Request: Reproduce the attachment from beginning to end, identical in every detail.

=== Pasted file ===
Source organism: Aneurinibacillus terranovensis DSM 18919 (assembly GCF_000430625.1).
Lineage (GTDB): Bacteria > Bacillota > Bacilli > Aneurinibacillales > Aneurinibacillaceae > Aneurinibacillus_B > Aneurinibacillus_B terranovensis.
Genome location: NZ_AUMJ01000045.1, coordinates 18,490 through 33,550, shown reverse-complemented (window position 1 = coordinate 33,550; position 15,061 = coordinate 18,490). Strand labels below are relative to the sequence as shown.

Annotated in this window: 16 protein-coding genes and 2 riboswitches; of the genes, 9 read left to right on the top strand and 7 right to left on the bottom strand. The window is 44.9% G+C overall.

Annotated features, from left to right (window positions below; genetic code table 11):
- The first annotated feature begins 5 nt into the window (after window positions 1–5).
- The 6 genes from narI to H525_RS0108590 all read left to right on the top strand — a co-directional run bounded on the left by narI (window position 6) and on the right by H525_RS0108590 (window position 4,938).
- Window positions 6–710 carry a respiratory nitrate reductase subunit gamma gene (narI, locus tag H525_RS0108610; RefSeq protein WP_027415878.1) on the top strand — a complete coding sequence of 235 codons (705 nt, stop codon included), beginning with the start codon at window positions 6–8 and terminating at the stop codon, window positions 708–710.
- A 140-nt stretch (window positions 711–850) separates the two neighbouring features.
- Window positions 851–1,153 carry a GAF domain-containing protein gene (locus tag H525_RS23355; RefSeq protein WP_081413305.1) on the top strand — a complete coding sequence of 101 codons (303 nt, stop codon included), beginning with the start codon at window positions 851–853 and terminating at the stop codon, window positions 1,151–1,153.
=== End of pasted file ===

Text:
Source organism: Aneurinibacillus terranovensis DSM 18919 (assembly GCF_000430625.1).
Lineage (GTDB): Bacteria > Bacillota > Bacilli > Aneurinibacillales > Aneurinibacillaceae > Aneurinibacillus_B > Aneurinibacillus_B terranovensis.
Genome location: NZ_AUMJ01000045.1, coordinates 18,490 through 33,550, shown reverse-complemented (window position 1 = coordinate 33,550; position 15,061 = coordinate 18,490). Strand labels below are relative to the sequence as shown.

Annotated in this window: 16 protein-coding genes and 2 riboswitches; of the genes, 9 read left to right on the top strand and 7 right to left on the bottom strand. The window is 44.9% G+C overall.

Annotated features, from left to right (window positions below; genetic code table 11):
- The first annotated feature begins 5 nt into the window (after window positions 1–5).
- The 6 genes from narI to H525_RS0108590 all read left to right on the top strand — a co-directional run bounded on the left by narI (window position 6) and on the right by H525_RS0108590 (window position 4,938).
- Window positions 6–710 carry a respiratory nitrate reductase subunit gamma gene (narI, locus tag H525_RS0108610; RefSeq protein WP_027415878.1) on the top strand — a complete coding sequence of 235 codons (705 nt, stop codon included), beginning with the start codon at window positions 6–8 and terminating at the stop codon, window positions 708–710.
- A 140-nt stretch (window positions 711–850) separates the two neighbouring features.
- Window positions 851–1,153 carry a GAF domain-containing protein gene (locus tag H525_RS23355; RefSeq protein WP_081413305.1) on the top strand — a complete coding sequence of 101 codons (303 nt, stop codon included), beginning with the start codon at window positions 851–853 and terminating at the stop codon, window positions 1,151–1,153.